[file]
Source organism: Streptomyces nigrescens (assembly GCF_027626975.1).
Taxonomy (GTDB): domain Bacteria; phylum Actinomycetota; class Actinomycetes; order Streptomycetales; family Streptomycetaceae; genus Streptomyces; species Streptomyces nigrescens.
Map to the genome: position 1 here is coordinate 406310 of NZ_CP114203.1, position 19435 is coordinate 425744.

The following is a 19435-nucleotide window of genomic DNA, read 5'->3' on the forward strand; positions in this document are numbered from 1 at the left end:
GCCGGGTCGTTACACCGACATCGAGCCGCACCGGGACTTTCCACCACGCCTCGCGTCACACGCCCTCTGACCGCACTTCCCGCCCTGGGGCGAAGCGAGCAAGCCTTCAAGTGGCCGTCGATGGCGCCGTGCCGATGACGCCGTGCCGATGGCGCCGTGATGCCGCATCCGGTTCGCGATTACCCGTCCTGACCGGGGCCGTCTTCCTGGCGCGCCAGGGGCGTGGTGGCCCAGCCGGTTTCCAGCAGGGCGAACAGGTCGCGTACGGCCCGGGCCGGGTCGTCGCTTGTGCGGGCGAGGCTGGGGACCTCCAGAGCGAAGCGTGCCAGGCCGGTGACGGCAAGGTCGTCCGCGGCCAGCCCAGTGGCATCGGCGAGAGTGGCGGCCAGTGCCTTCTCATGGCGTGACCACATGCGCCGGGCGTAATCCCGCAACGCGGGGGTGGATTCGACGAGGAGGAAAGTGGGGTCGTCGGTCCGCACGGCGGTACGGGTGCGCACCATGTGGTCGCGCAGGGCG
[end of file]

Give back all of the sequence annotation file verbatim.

Source organism: Streptomyces nigrescens (assembly GCF_027626975.1).
Taxonomy (GTDB): domain Bacteria; phylum Actinomycetota; class Actinomycetes; order Streptomycetales; family Streptomycetaceae; genus Streptomyces; species Streptomyces nigrescens.
Map to the genome: position 1 here is coordinate 406310 of NZ_CP114203.1, position 19435 is coordinate 425744.

The following is a 19435-nucleotide window of genomic DNA, read 5'->3' on the forward strand; positions in this document are numbered from 1 at the left end:
GCCGGGTCGTTACACCGACATCGAGCCGCACCGGGACTTTCCACCACGCCTCGCGTCACACGCCCTCTGACCGCACTTCCCGCCCTGGGGCGAAGCGAGCAAGCCTTCAAGTGGCCGTCGATGGCGCCGTGCCGATGACGCCGTGCCGATGGCGCCGTGATGCCGCATCCGGTTCGCGATTACCCGTCCTGACCGGGGCCGTCTTCCTGGCGCGCCAGGGGCGTGGTGGCCCAGCCGGTTTCCAGCAGGGCGAACAGGTCGCGTACGGCCCGGGCCGGGTCGTCGCTTGTGCGGGCGAGGCTGGGGACCTCCAGAGCGAAGCGTGCCAGGCCGGTGACGGCAAGGTCGTCCGCGGCCAGCCCAGTGGCATCGGCGAGAGTGGCGGCCAGTGCCTTCTCATGGCGTGACCACATGCGCCGGGCGTAATCCCGCAACGCGGGGGTGGATTCGACGAGGAGGAAAGTGGGGTCGTCGGTCCGCACGGCGGTACGGGTGCGCACCATGTGGTCGCGCAGGGCG